The Huawei War


Huawei developed and helped shape 5G. The US fears this and is restricting the use of Chinese technology in America. This has made Chinese tech firms ever more resilient.

In 1994, when Huawei was still a minor domestic player selling switches for telephone networks, its founder Ren Zhengfei met China’s leader Jiang Zemin. Ren, a former engineer with the People’s Liberation Army who went into consumer electronics, played the patriotic card, cautioning Jiang that ‘switching equipment technology was related to national security, and that a nation that did not have its own switching equipment was like one that lacked its own military’. A quarter of a century later, other countries, led by the US, have belatedly grasped the wisdom of Ren’s remarks; the technology in question today is 5G, and it is Huawei’s equipment that they regard as a danger to their national security.

Huawei is an employee-owned firm with a highly unusual rotating leadership structure, a disdain for public markets — Ren Zhengfei finds them too ‘greedy’ — and a corporate ethos that venerates Maoist values and emphasises indigenous innovation as a means of lessening China’s dependence on imperialist foreign firms.

Huawei’s remarkable success stems, in part, from its unyielding commitment to innovation: it has been spending more than 10% of its annual profits on research and development. In 2019 it spent over $15bn — more than Apple and Microsoft — and the budget for 2020 is $20bn. (For comparison, the R&D spend of the entire German car industry in 2018 was roughly $30bn.)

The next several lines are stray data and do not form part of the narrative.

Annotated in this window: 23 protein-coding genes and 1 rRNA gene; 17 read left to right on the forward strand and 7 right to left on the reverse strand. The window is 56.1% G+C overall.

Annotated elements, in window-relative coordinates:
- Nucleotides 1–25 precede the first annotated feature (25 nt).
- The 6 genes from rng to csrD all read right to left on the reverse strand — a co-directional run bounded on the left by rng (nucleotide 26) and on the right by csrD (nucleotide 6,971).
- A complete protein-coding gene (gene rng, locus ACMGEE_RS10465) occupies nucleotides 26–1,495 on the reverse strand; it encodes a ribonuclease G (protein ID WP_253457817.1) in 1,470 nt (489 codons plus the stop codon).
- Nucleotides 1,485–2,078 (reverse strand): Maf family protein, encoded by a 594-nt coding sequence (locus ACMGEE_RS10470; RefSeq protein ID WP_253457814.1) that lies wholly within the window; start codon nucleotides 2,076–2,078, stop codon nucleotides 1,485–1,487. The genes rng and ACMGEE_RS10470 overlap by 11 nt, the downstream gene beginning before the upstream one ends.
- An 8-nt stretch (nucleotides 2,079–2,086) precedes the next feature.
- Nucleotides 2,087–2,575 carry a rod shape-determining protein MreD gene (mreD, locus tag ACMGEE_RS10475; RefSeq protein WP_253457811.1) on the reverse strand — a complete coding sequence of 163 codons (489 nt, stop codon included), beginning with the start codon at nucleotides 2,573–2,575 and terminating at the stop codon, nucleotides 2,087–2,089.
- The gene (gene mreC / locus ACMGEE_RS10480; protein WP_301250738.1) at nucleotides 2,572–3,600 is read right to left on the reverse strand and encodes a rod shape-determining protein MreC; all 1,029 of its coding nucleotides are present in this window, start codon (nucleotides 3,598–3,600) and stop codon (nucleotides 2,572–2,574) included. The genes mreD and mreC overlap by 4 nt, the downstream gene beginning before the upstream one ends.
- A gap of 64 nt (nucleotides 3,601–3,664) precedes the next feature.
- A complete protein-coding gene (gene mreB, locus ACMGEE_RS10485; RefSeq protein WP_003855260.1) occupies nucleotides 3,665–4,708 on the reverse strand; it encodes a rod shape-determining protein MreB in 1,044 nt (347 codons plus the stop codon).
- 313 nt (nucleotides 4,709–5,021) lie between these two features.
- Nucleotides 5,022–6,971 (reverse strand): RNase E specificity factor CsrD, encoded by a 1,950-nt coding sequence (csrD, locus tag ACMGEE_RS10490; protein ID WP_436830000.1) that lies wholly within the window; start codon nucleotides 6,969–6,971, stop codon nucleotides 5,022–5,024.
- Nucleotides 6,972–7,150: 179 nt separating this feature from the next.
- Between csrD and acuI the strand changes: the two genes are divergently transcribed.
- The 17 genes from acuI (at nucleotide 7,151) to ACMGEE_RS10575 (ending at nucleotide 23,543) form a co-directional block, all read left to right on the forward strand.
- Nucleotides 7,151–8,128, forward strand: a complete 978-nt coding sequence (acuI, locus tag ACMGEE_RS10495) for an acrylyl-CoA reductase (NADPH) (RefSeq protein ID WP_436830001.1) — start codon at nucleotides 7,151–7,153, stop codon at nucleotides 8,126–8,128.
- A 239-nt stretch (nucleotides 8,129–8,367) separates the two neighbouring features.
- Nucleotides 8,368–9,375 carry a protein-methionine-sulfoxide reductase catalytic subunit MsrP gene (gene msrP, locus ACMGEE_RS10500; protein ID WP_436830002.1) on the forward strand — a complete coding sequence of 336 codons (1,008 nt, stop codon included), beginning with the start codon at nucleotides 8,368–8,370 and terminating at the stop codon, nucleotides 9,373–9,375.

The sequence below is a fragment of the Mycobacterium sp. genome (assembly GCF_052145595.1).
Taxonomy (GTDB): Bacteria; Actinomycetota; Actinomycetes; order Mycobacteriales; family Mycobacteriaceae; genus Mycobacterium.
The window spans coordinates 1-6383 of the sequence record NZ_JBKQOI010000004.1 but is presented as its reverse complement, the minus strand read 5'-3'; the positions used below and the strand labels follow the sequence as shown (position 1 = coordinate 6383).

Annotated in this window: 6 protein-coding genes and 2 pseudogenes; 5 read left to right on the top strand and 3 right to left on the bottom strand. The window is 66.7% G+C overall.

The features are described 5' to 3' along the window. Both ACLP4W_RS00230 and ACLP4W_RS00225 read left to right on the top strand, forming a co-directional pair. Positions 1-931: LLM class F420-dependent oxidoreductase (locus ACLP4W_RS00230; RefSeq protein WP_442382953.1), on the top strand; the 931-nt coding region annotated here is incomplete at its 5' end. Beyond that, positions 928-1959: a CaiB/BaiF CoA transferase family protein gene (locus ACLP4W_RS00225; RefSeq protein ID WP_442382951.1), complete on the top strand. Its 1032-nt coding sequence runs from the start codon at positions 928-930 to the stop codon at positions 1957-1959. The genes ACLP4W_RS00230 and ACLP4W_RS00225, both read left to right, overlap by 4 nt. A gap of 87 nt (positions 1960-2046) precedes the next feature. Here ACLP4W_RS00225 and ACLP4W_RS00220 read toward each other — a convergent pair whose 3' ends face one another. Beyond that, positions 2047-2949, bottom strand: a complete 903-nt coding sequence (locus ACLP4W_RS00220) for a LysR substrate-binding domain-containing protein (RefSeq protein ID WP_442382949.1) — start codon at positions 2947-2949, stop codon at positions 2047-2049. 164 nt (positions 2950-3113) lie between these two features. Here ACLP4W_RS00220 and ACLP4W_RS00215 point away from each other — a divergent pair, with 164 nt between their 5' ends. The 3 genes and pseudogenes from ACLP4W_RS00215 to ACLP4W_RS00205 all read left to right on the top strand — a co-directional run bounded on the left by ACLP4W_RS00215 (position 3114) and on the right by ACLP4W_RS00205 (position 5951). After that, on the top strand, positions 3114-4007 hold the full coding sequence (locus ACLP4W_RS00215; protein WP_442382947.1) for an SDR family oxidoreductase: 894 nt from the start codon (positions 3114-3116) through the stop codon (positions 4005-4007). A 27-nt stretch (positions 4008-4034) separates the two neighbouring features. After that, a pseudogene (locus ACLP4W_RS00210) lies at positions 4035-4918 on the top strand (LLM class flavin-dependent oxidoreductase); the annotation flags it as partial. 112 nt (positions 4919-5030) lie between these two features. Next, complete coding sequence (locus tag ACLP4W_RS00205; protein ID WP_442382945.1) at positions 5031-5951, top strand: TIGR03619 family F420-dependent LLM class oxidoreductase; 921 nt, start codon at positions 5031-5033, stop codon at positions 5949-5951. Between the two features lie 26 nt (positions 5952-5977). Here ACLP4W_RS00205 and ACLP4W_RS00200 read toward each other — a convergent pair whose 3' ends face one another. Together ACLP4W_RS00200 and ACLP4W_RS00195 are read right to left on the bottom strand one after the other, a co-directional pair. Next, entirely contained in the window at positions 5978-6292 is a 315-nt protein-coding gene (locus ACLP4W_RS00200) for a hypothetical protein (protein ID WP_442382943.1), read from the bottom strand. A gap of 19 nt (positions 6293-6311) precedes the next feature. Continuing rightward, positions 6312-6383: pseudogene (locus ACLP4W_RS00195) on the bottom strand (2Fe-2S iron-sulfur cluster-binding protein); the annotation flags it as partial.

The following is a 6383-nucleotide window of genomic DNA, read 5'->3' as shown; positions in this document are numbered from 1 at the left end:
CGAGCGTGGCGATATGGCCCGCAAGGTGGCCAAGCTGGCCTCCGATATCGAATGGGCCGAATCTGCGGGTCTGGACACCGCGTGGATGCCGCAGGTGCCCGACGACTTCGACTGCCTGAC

What lies behind these figures? Huawei has great symbolic importance for China: it is a rare company that has succeeded in moving up from the relatively basic, highly commoditised, parts of the value chain to its very top, on a par with Apple or Samsung. Its trajectory is emblematic of the Chinese government’s broader aspirations for its tech industry. China was long confined to the role of a workshop assembling other countries’ products: the words ‘Made in China, designed in California’, found on the back of every Apple device, are a humiliating reminder of this. Huawei’s progress suggests a new era is dawning, in which that slogan could finally be upgraded to ‘Designed in China, made in Vietnam’.

Read More at Le Monde Diplomatique

Read the rest at Le Monde Diplomatique